The Sentinel


Monday, May 18, 2020

JITC Letter from the Editor - May 2020

Dear JITC Readers,

Welcome to the May edition of the JITC digest—perhaps you share the sentiment that the month of April seemed exceptionally short. Like every other aspect of life, the journal is still adapting to the ‘new normal’ imposed by the COVID-19 pandemic and we are exceptionally grateful to the editors and reviewers who work tirelessly behind the scenes to enable JITC to continue to publish top-quality immunotherapy research even during these exceptional times.

SITC is proud to stand alongside and support our colleagues on the frontlines of the pandemic, and you can read the society editorial advocating for expanded to IL-6-targeting therapies for COVID-19 in the April issue of JITC.

You may notice that the digest is extra-long this month, featuring four original research articles, two reviews and the aforementioned editorial. It is a testament to the dedication of our immunotherapy community, and we’re excited to share these articles with you, our readers.

April saw two reviews publish that are part of the ongoing JITC "Immune Checkpoints Beyond PD-1" review series. Be sure to read a thought-provoking discussion of the increasing reliance on non-conventional trial protocols in immune-oncology by Luca Mazarella et al. as well as fascinating overview of some potential unusual suspects for checkpoint blockade in the innate cells that function to initiate and guide T cell activity from Carla V Rothlin and Sourav Ghosh.

The original research articles in this month’s digest provide important insight into responses to immunotherapy in real-world patients both in terms of basic tumor immunology and evaluable clinical outcomes.

On the clinical side, John Walker and colleagues describe efficacy and safety outcomes from the largest expanded access program to date and the only for an immune checkpoint inhibitor for metastatic Merkel cell carcinoma, including in immunocompromised patients who were excluded from trials. Additionally, Yukihiro Umeda et al. leverage integrated FDG-PET/MRI-based to predict PFS in nivolumab-treated non-small cell lung cancer based on scans after the first dose.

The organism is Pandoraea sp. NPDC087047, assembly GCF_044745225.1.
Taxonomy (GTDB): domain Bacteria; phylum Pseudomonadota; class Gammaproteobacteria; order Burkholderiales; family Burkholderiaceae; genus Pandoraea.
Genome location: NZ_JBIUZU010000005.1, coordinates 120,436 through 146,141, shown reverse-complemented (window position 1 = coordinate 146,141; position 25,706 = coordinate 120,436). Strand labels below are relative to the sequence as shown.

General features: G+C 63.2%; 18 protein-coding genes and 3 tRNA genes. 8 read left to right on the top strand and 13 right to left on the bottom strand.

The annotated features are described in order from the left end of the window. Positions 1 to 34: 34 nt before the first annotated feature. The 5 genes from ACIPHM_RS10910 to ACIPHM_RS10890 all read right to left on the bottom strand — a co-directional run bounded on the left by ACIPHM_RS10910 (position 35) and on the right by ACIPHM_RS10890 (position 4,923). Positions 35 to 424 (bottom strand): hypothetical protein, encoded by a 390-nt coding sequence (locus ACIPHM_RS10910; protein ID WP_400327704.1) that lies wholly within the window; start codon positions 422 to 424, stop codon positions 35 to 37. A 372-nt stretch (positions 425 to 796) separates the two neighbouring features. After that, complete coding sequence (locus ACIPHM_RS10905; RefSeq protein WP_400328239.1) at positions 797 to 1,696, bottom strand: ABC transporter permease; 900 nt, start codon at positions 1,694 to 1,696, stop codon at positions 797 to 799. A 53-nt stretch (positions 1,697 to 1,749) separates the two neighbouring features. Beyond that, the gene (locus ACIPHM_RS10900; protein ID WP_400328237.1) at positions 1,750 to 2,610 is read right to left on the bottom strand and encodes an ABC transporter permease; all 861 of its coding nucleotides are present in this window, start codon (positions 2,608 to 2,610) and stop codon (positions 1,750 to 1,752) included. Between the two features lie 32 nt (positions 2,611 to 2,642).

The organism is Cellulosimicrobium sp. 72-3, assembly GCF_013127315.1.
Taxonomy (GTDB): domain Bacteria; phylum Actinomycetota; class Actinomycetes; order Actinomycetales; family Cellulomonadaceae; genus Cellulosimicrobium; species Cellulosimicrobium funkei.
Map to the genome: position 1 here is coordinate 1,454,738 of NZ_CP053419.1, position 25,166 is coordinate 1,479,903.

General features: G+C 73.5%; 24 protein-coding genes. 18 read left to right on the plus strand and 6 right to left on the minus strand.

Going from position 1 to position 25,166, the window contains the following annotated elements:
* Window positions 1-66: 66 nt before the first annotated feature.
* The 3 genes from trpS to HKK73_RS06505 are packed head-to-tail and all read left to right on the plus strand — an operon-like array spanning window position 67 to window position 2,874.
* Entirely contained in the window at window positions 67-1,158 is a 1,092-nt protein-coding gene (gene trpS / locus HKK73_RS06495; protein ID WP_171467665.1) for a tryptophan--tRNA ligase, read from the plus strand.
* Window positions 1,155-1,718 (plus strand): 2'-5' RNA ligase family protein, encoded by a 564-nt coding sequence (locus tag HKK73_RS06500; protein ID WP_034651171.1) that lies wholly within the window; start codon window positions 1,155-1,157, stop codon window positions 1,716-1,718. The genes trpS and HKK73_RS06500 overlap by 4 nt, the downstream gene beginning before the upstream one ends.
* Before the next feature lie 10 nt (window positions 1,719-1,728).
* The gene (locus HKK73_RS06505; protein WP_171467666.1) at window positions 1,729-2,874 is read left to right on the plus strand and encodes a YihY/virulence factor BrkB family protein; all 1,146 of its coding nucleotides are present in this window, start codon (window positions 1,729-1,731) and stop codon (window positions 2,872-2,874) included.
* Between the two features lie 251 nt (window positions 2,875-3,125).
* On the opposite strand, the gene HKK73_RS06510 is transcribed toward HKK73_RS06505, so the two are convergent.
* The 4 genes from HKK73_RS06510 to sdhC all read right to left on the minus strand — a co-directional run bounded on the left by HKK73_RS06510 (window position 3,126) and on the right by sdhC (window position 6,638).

Delving into immunological responses, Houssein Abdul Sater et al. demonstrate that the therapeutic prostate cancer vaccine PROSTVAC induces systemic immune responses and corresponding increases in lymphocyte infiltration around the tumor despite failing to demonstrate survival benefits in randomized trials. Finally, Tatsuya Yoshida and colleagues provide mechanistic underpinnings behind the link with high C-reactive protein (CRP) and poor outcomes through a variety of in vitro assays showing that CRP inhibits T cell proliferation and effector function as well as dendritic cell phenotypes.
Best regards,

Pedro J. Romero, MD
Editor-in-Chief, Journal for ImmunoTherapy of Cancer

To view the entire May 2020 JITC Digest, please click here

Monday, May 4, 2020

President's Message - May 2020

Dear Colleagues,

The global coronavirus (COVID-19) pandemic is evolving rapidly and many questions remain unanswered. The pandemic has added a great level of uncertainty to our lives and understandably for the Society’s plans and activities for at least the next several months. Nevertheless, we are actively adapting to new realities, so we can continue our basic mission to improve outcomes for cancer patients by advancing the science, development and application of cancer immunology and immunotherapy.

From witnessing events at my own institution and speaking to colleagues around the world, the pandemic has disrupted or completely halted lab work for many and is significantly affecting the day-to-day management of patient care in many of our institutions. On behalf of the Society for Immunotherapy of Cancer (SITC), I would like to thank the countless health care workers and researchers working around the clock to overcome this pandemic.

SITC members in the nearly 50 countries where our membership extends are playing important and active roles in the response to COVID-19, lending their expertise in clinical care, clinical trial methodology and immunology.  SITC as an organization is using its comprehensive professional network and infrastructure to facilitate information exchange, particularly as it relates to the impact of COVID-19 on delivery of cancer immunotherapy and the use of immune modulators to treat COVID-19 patients. The importance of cancer research has not diminished, and we continue to advocate for our field.